Have you noticed that you or someone close to you has been struggling with remembering everyday things? It is normal to forget things every now and then but as this occurs more and more often it could signify the onset of dementia, especially as you reach 65 and older. 1 in 16 people over the age of 65 suffer from Alzheimer’s and other forms of dementia and the risk doubles every five years after. This entire month of September, Alzheimer’s Disease International (ADI) celebrates World Alzheimer’s Month. This is a month to raise awareness, educate and destigmatize the effects of this widespread disease across the world.
What is Alzheimer’s disease?
Globally, dementia is one of the biggest challenges we face, with nearly 50 million people living with the condition across the world. This neurodegenerative condition starts slowly, manifesting as forgetfulness of minor details and progress into issues remembering lifelong relationships and the loss of the ability to complete simple everyday tasks. At its height, Alzheimer’s requires around the clock care which impacts not just the person with the condition but their family and community as well. Alzheimer’s was discovered in 1906 by Alois Alzheimer, who first identified abnormalities in brain tissue in the patients with similar mental health issues.
What causes Alzheimer’s Disease?
While experts are not completely sure what causes Alzheimer’s they understand that it is a condition which affects brain tissue. Amyloid plaques and neurofibrillary tangles gather around brain cells, causing them to become damaged and destroyed. As these anomalies progress brain cells cease to be able to communicate with each other, causing the loss of executive functioning in the brain.
Preventing Alzheimer’s Disease
Understanding that dementia causes damage to the brain, whatever you can do to promote brain health can go a long way towards preventing or delaying the effects of Alzheimer’s. Age and family history are two factors which cannot be modified in the battle against this disease, but there are several factors which can be focused on for brain health throughout a lifetime!
Experts understand that changes in the brain can occur many years before the first symptoms of Alzheimer’s appear. Identifying these and changing behaviors early could give people an upper hand on dealing with the devastating effects to self and close ones later in the future.
The Six Pillars of a Healthy Brain Lifestyle
Health experts have identified the six pillars for a brain-healthy lifestyle that are within your control. When practiced the risk of Alzheimer’s has been found to be reduced by up to 40%. Not only do these pillars reduce the risk of dementia, but they boost health, happiness and quality of life. The six pillars are:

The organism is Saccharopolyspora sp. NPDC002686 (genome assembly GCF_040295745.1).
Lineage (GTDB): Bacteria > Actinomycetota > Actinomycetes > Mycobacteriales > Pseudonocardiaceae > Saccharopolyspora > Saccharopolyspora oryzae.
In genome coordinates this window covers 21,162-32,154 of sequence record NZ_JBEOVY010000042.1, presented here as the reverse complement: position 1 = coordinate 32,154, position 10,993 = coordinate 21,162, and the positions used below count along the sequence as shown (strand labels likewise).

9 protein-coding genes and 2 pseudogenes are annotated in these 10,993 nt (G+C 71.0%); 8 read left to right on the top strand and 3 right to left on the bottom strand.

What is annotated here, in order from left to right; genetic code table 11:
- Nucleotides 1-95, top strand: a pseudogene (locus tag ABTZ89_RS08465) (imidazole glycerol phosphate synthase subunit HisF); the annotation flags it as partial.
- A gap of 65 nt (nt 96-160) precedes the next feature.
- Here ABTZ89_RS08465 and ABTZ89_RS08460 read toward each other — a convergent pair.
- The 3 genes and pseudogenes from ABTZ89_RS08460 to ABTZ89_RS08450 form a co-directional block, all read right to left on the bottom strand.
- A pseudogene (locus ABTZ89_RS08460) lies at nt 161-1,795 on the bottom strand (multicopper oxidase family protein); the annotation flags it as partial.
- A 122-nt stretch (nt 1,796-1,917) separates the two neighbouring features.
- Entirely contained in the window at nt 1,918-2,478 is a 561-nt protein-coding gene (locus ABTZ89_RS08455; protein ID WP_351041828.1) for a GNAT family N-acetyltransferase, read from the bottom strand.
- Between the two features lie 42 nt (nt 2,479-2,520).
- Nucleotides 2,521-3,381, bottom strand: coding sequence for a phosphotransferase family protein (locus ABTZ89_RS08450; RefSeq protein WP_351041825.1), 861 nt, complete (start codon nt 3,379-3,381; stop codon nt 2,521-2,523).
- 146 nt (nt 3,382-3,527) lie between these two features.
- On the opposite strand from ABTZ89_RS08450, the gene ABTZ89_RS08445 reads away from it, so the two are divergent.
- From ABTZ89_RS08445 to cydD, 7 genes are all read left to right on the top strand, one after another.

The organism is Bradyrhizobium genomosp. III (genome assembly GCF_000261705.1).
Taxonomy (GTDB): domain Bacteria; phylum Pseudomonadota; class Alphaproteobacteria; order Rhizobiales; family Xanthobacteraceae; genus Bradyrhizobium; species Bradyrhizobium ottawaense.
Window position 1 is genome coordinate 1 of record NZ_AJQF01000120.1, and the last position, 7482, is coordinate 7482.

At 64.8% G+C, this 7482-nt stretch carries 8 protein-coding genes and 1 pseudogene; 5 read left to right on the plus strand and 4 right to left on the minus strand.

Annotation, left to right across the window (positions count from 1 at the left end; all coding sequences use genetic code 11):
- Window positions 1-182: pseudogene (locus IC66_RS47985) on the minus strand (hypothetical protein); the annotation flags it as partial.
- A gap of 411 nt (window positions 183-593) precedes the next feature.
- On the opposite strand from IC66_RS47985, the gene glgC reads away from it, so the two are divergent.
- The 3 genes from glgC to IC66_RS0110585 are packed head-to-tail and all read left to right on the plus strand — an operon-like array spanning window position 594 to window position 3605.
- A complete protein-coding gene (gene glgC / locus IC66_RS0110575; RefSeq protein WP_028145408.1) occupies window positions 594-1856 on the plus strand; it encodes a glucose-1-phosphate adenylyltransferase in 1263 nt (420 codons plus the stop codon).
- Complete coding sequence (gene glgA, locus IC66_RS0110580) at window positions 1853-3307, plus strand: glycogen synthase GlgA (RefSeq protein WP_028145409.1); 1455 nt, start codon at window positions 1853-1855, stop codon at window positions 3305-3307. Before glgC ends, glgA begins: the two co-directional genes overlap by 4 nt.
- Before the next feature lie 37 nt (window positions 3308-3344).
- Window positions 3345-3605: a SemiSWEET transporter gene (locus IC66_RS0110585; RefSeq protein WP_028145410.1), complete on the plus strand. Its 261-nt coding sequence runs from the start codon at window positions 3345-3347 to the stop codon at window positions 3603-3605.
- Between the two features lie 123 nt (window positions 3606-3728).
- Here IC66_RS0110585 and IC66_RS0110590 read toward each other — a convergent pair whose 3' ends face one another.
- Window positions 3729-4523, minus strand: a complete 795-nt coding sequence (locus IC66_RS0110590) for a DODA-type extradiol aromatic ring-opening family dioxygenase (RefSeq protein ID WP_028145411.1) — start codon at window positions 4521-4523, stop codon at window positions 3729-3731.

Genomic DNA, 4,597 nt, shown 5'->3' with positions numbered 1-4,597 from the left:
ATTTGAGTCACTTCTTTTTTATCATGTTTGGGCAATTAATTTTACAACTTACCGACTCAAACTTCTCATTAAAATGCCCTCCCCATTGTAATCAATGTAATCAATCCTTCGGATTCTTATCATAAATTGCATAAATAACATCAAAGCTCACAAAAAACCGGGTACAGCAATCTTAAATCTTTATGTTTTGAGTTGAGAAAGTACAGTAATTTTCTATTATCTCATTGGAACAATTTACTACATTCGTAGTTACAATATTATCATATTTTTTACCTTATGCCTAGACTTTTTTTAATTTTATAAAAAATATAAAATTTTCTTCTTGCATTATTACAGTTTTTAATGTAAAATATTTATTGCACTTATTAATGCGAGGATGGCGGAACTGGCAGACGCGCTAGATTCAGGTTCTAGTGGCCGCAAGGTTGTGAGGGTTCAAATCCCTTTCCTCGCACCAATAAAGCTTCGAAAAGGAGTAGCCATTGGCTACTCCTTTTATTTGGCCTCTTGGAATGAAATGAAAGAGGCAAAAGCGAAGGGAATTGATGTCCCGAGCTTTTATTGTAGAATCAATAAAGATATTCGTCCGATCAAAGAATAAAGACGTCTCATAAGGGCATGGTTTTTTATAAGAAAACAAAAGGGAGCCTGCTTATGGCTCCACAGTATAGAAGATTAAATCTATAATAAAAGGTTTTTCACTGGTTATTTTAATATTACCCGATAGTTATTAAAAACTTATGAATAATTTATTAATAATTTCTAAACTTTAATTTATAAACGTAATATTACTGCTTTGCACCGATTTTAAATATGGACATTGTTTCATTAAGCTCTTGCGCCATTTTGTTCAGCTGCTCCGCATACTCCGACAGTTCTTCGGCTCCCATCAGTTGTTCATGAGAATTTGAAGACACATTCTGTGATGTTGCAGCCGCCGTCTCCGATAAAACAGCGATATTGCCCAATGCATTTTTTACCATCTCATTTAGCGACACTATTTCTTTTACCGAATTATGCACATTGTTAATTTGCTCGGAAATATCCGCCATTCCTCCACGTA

- Regular exercise.
- Social engagement.
- Healthy diet
- Mental stimulation
- Quality sleep
- Stress management
Treating Hearing Loss to Lower the Risk of Alzheimer’s
There is one way to prevent the risk of Alzheimer’s which lowers stress, improves relationships, promotes a higher level of activity and encourages a healthier lifestyle. As many people become at a higher risk of Alzheimer’s after 65, they also are more likely to simultaneously suffer from hearing loss. Hearing loss affects one in three people over the age of 65 and half of those 75 and older. You may not think that hearing loss is a big deal, but when you are constantly struggling to hear the people in your life, it causes a strain on your brain. While we hear with our ears, sounds and speech is processed in our brain. As more sound is lost due to a hearing impairment, it becomes increasingly difficult to communicate, stay active and engaged in your life. People who suffer from hearing loss, often struggle with chronic depression, loneliness, and a loss of independence as well.
Hearing Aids to Help Fight the Risk of Alzheimer’s
Studies find that the use of hearing aids can decrease the risk of dementia. In fact, a study led by Dr. Lin at Johns Hopkins University in Baltimore found that the worse an individual’s hearing is, the more of a chance there is. Hearing aids amplify the specific sounds a person struggles with, allowing them to participate in conversation, stay active and take control of their life. If you or someone you love is struggling with hearing loss or memory problems, make sure you use World Alzheimer’s Month as the extra push you need, to schedule a hearing exam today.